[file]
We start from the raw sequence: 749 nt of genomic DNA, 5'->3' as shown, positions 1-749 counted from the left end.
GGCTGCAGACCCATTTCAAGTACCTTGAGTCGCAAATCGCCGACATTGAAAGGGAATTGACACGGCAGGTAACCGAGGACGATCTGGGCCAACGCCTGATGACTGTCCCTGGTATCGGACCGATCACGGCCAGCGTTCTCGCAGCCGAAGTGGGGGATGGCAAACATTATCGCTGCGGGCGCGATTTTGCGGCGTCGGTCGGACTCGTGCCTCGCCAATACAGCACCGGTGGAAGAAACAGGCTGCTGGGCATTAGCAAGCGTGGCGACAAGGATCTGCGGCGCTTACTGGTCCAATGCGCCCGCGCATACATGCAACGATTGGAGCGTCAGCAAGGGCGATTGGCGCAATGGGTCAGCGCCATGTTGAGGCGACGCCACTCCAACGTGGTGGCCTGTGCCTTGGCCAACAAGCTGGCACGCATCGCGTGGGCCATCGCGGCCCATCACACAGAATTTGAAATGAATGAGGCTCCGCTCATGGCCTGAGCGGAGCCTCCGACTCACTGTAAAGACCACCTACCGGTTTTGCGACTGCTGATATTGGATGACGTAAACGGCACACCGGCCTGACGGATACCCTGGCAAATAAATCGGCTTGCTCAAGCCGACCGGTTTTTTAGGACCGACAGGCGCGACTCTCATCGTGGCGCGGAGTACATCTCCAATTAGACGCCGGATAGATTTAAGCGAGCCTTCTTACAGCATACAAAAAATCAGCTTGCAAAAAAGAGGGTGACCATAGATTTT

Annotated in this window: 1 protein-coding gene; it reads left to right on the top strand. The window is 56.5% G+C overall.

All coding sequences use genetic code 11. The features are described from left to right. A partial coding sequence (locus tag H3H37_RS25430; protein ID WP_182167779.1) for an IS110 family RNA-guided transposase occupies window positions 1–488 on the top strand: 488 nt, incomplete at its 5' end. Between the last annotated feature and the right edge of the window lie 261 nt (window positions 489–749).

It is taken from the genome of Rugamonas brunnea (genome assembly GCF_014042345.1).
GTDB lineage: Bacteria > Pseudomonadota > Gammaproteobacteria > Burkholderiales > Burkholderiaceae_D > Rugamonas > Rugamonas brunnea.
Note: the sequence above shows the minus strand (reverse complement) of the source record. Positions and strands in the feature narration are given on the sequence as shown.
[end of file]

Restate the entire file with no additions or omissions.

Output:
We start from the raw sequence: 749 nt of genomic DNA, 5'->3' as shown, positions 1-749 counted from the left end.
GGCTGCAGACCCATTTCAAGTACCTTGAGTCGCAAATCGCCGACATTGAAAGGGAATTGACACGGCAGGTAACCGAGGACGATCTGGGCCAACGCCTGATGACTGTCCCTGGTATCGGACCGATCACGGCCAGCGTTCTCGCAGCCGAAGTGGGGGATGGCAAACATTATCGCTGCGGGCGCGATTTTGCGGCGTCGGTCGGACTCGTGCCTCGCCAATACAGCACCGGTGGAAGAAACAGGCTGCTGGGCATTAGCAAGCGTGGCGACAAGGATCTGCGGCGCTTACTGGTCCAATGCGCCCGCGCATACATGCAACGATTGGAGCGTCAGCAAGGGCGATTGGCGCAATGGGTCAGCGCCATGTTGAGGCGACGCCACTCCAACGTGGTGGCCTGTGCCTTGGCCAACAAGCTGGCACGCATCGCGTGGGCCATCGCGGCCCATCACACAGAATTTGAAATGAATGAGGCTCCGCTCATGGCCTGAGCGGAGCCTCCGACTCACTGTAAAGACCACCTACCGGTTTTGCGACTGCTGATATTGGATGACGTAAACGGCACACCGGCCTGACGGATACCCTGGCAAATAAATCGGCTTGCTCAAGCCGACCGGTTTTTTAGGACCGACAGGCGCGACTCTCATCGTGGCGCGGAGTACATCTCCAATTAGACGCCGGATAGATTTAAGCGAGCCTTCTTACAGCATACAAAAAATCAGCTTGCAAAAAAGAGGGTGACCATAGATTTT

Annotated in this window: 1 protein-coding gene; it reads left to right on the top strand. The window is 56.5% G+C overall.

All coding sequences use genetic code 11. The features are described from left to right. A partial coding sequence (locus tag H3H37_RS25430; protein ID WP_182167779.1) for an IS110 family RNA-guided transposase occupies window positions 1–488 on the top strand: 488 nt, incomplete at its 5' end. Between the last annotated feature and the right edge of the window lie 261 nt (window positions 489–749).

It is taken from the genome of Rugamonas brunnea (genome assembly GCF_014042345.1).
GTDB lineage: Bacteria > Pseudomonadota > Gammaproteobacteria > Burkholderiales > Burkholderiaceae_D > Rugamonas > Rugamonas brunnea.
Note: the sequence above shows the minus strand (reverse complement) of the source record. Positions and strands in the feature narration are given on the sequence as shown.